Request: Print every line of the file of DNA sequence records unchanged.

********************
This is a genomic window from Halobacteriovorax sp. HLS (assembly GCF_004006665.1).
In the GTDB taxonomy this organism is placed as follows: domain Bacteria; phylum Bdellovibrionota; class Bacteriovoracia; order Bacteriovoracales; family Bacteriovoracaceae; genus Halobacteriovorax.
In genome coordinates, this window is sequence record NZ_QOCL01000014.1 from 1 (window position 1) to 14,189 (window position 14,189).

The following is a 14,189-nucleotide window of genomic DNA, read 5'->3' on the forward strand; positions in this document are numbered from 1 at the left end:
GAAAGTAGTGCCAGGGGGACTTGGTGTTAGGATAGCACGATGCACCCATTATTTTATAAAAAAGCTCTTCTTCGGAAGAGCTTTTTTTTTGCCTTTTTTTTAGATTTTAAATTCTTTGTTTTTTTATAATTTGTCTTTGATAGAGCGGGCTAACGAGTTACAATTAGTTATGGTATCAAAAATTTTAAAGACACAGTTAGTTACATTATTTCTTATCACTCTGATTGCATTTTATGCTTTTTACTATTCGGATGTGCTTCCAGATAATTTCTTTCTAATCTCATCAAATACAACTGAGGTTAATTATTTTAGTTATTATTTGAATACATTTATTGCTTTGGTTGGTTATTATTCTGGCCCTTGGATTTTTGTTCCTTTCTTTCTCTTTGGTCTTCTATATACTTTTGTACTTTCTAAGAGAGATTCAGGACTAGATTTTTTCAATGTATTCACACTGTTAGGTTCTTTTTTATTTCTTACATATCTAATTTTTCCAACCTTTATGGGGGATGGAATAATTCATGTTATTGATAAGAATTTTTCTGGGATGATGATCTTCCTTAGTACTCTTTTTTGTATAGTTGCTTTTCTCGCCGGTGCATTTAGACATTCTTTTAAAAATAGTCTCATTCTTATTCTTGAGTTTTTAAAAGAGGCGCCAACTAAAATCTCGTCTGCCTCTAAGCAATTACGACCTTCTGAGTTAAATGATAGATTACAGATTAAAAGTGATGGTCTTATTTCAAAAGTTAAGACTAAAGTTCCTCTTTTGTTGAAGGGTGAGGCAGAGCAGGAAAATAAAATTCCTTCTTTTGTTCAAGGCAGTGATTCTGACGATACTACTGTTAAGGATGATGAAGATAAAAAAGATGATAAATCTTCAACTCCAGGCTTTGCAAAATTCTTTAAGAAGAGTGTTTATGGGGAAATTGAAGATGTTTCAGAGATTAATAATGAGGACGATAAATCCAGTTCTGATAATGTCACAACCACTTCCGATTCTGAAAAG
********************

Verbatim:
This is a genomic window from Halobacteriovorax sp. HLS (assembly GCF_004006665.1).
In the GTDB taxonomy this organism is placed as follows: domain Bacteria; phylum Bdellovibrionota; class Bacteriovoracia; order Bacteriovoracales; family Bacteriovoracaceae; genus Halobacteriovorax.
In genome coordinates, this window is sequence record NZ_QOCL01000014.1 from 1 (window position 1) to 14,189 (window position 14,189).

The following is a 14,189-nucleotide window of genomic DNA, read 5'->3' on the forward strand; positions in this document are numbered from 1 at the left end:
GAAAGTAGTGCCAGGGGGACTTGGTGTTAGGATAGCACGATGCACCCATTATTTTATAAAAAAGCTCTTCTTCGGAAGAGCTTTTTTTTTGCCTTTTTTTTAGATTTTAAATTCTTTGTTTTTTTATAATTTGTCTTTGATAGAGCGGGCTAACGAGTTACAATTAGTTATGGTATCAAAAATTTTAAAGACACAGTTAGTTACATTATTTCTTATCACTCTGATTGCATTTTATGCTTTTTACTATTCGGATGTGCTTCCAGATAATTTCTTTCTAATCTCATCAAATACAACTGAGGTTAATTATTTTAGTTATTATTTGAATACATTTATTGCTTTGGTTGGTTATTATTCTGGCCCTTGGATTTTTGTTCCTTTCTTTCTCTTTGGTCTTCTATATACTTTTGTACTTTCTAAGAGAGATTCAGGACTAGATTTTTTCAATGTATTCACACTGTTAGGTTCTTTTTTATTTCTTACATATCTAATTTTTCCAACCTTTATGGGGGATGGAATAATTCATGTTATTGATAAGAATTTTTCTGGGATGATGATCTTCCTTAGTACTCTTTTTTGTATAGTTGCTTTTCTCGCCGGTGCATTTAGACATTCTTTTAAAAATAGTCTCATTCTTATTCTTGAGTTTTTAAAAGAGGCGCCAACTAAAATCTCGTCTGCCTCTAAGCAATTACGACCTTCTGAGTTAAATGATAGATTACAGATTAAAAGTGATGGTCTTATTTCAAAAGTTAAGACTAAAGTTCCTCTTTTGTTGAAGGGTGAGGCAGAGCAGGAAAATAAAATTCCTTCTTTTGTTCAAGGCAGTGATTCTGACGATACTACTGTTAAGGATGATGAAGATAAAAAAGATGATAAATCTTCAACTCCAGGCTTTGCAAAATTCTTTAAGAAGAGTGTTTATGGGGAAATTGAAGATGTTTCAGAGATTAATAATGAGGACGATAAATCCAGTTCTGATAATGTCACAACCACTTCCGATTCTGAAAAG